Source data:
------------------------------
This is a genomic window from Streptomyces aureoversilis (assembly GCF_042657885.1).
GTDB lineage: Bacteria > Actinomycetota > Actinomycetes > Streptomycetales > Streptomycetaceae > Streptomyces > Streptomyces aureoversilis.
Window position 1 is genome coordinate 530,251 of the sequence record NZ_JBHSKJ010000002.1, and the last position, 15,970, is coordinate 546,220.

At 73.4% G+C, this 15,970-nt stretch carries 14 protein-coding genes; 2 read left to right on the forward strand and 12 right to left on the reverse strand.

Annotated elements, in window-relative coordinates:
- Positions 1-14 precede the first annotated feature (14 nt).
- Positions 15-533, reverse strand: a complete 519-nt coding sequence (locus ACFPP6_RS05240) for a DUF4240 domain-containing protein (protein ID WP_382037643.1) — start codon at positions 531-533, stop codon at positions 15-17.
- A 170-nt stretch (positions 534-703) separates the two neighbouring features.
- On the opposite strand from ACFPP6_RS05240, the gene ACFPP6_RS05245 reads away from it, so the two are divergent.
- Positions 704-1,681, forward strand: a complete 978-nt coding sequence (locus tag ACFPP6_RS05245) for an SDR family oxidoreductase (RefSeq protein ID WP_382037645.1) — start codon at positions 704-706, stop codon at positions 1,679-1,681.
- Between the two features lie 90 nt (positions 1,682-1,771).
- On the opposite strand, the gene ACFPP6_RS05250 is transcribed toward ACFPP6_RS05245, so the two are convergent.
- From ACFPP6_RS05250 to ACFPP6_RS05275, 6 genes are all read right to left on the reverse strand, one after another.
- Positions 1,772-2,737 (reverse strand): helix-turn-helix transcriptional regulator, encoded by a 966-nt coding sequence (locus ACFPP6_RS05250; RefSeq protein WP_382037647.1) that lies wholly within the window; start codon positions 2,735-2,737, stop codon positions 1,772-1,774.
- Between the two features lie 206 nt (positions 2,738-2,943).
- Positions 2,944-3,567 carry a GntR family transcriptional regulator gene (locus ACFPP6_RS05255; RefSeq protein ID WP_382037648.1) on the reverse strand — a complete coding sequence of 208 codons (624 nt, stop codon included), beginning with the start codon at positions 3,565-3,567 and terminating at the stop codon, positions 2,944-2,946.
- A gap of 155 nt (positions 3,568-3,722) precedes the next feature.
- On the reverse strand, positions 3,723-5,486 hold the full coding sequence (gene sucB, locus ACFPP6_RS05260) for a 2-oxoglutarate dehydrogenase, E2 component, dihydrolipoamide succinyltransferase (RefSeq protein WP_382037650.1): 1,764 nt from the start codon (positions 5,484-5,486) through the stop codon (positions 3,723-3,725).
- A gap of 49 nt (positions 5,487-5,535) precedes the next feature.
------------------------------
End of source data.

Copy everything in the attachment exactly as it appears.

This is a genomic window from Streptomyces aureoversilis (assembly GCF_042657885.1).
GTDB lineage: Bacteria > Actinomycetota > Actinomycetes > Streptomycetales > Streptomycetaceae > Streptomyces > Streptomyces aureoversilis.
Window position 1 is genome coordinate 530,251 of the sequence record NZ_JBHSKJ010000002.1, and the last position, 15,970, is coordinate 546,220.

At 73.4% G+C, this 15,970-nt stretch carries 14 protein-coding genes; 2 read left to right on the forward strand and 12 right to left on the reverse strand.

Annotated elements, in window-relative coordinates:
- Positions 1-14 precede the first annotated feature (14 nt).
- Positions 15-533, reverse strand: a complete 519-nt coding sequence (locus ACFPP6_RS05240) for a DUF4240 domain-containing protein (protein ID WP_382037643.1) — start codon at positions 531-533, stop codon at positions 15-17.
- A 170-nt stretch (positions 534-703) separates the two neighbouring features.
- On the opposite strand from ACFPP6_RS05240, the gene ACFPP6_RS05245 reads away from it, so the two are divergent.
- Positions 704-1,681, forward strand: a complete 978-nt coding sequence (locus tag ACFPP6_RS05245) for an SDR family oxidoreductase (RefSeq protein ID WP_382037645.1) — start codon at positions 704-706, stop codon at positions 1,679-1,681.
- Between the two features lie 90 nt (positions 1,682-1,771).
- On the opposite strand, the gene ACFPP6_RS05250 is transcribed toward ACFPP6_RS05245, so the two are convergent.
- From ACFPP6_RS05250 to ACFPP6_RS05275, 6 genes are all read right to left on the reverse strand, one after another.
- Positions 1,772-2,737 (reverse strand): helix-turn-helix transcriptional regulator, encoded by a 966-nt coding sequence (locus ACFPP6_RS05250; RefSeq protein WP_382037647.1) that lies wholly within the window; start codon positions 2,735-2,737, stop codon positions 1,772-1,774.
- Between the two features lie 206 nt (positions 2,738-2,943).
- Positions 2,944-3,567 carry a GntR family transcriptional regulator gene (locus ACFPP6_RS05255; RefSeq protein ID WP_382037648.1) on the reverse strand — a complete coding sequence of 208 codons (624 nt, stop codon included), beginning with the start codon at positions 3,565-3,567 and terminating at the stop codon, positions 2,944-2,946.
- A gap of 155 nt (positions 3,568-3,722) precedes the next feature.
- On the reverse strand, positions 3,723-5,486 hold the full coding sequence (gene sucB, locus ACFPP6_RS05260) for a 2-oxoglutarate dehydrogenase, E2 component, dihydrolipoamide succinyltransferase (RefSeq protein WP_382037650.1): 1,764 nt from the start codon (positions 5,484-5,486) through the stop codon (positions 3,723-3,725).
- A gap of 49 nt (positions 5,487-5,535) precedes the next feature.